ZKW develops sustainable materials for car headlights with partners

SusMat4CarLight” project to research recyclable materials for future lighting systems


Together with the University of Leoben, JOANNEUM RESEARCH and the Polymer Competence Center Leoben, ZKW is researching the development of reusable materials, including polymers based on renewable raw materials. In the future, such sustainable materials are to be increasingly used for the production of sustainable vehicle headlights. The goal here is to achieve high durability and improved separability in order to be able to fully recycle the materials. In addition, self-healing plastics are to be used. “The global or European targets for the circular economy are a great challenge for manufacturers of complex systems. The results of this project should enable a broader use of materials. This will enable us to make an important contribution to sustainability,” says Dr Wilhelm Steger, CEO of the ZKW Group.

Need for lighter, sustainable materials
As complex, high-quality vehicle components, headlights consist – in addition to optical elements – of a large number of complex plastic components. These are currently made from polymers based on fossil raw materials. At the same time, the automotive industry is demanding lighter and sustainable materials. As a solution, ZKW is working with its research partners to develop new bio- and recyclate-based material composites that enable sustainable headlamp design. The aim is not only to research basic materials – for the housing, for example – but also complex surfaces to protect the components. “In the future, the central headlamp elements and optical assemblies could be made from new types of sustainable polymers,” explains Stefan Miedler, ZKW Group Innovation Management.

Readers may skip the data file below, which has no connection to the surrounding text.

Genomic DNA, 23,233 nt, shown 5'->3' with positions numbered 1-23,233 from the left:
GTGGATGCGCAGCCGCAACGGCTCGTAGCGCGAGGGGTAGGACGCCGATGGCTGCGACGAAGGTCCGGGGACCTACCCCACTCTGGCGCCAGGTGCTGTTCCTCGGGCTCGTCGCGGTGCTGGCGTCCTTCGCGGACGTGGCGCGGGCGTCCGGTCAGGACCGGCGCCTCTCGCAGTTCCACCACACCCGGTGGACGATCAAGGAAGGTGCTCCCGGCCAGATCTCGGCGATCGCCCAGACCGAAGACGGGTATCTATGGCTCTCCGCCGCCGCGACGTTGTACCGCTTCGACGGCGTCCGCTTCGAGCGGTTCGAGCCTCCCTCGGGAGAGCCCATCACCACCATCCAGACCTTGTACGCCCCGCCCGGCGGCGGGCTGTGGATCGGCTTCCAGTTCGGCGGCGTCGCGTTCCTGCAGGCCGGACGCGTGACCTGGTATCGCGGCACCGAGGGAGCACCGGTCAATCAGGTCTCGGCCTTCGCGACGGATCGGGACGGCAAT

Support from competent partners
ZKW has brought renowned partners on board to develop the recyclable plastics. ZKW contributes its know-how and the requirements for materials and coatings for lighting systems to the cooperation. In addition, the lighting specialist provides samples and laboratory and production equipment. The University of Leoben provides technical and analytical expertise as well as laboratory equipment to investigate, test and process materials. The research and simulation of new, self-healing plastics is a focus of the Polymer Competence Center Leoben. JOANNEUM RESEARCH contributes its capacities for the development of new composite materials, but also expertise in the fields of plasma and surface technology as well as optical and modular lighting technology. “The joint solutions are to be tested in practice using prototypes and test vehicles,” says Miedler.

Higher percentage of recycled material
At present, the use of sustainable plastics makes sense especially for headlamp housings and optical assemblies. Due to their function, transparent lenses cannot (yet) be made from recycled plastic. The general goal is to significantly increase the share of recyclable materials, which ZKW already uses in small quantities. “However, coatings are also an important topic of the project. These should compensate as far as possible for the disadvantages of components made of recycled materials, such as high surface roughness, outgassing and moderate adhesion,” says Miedler.

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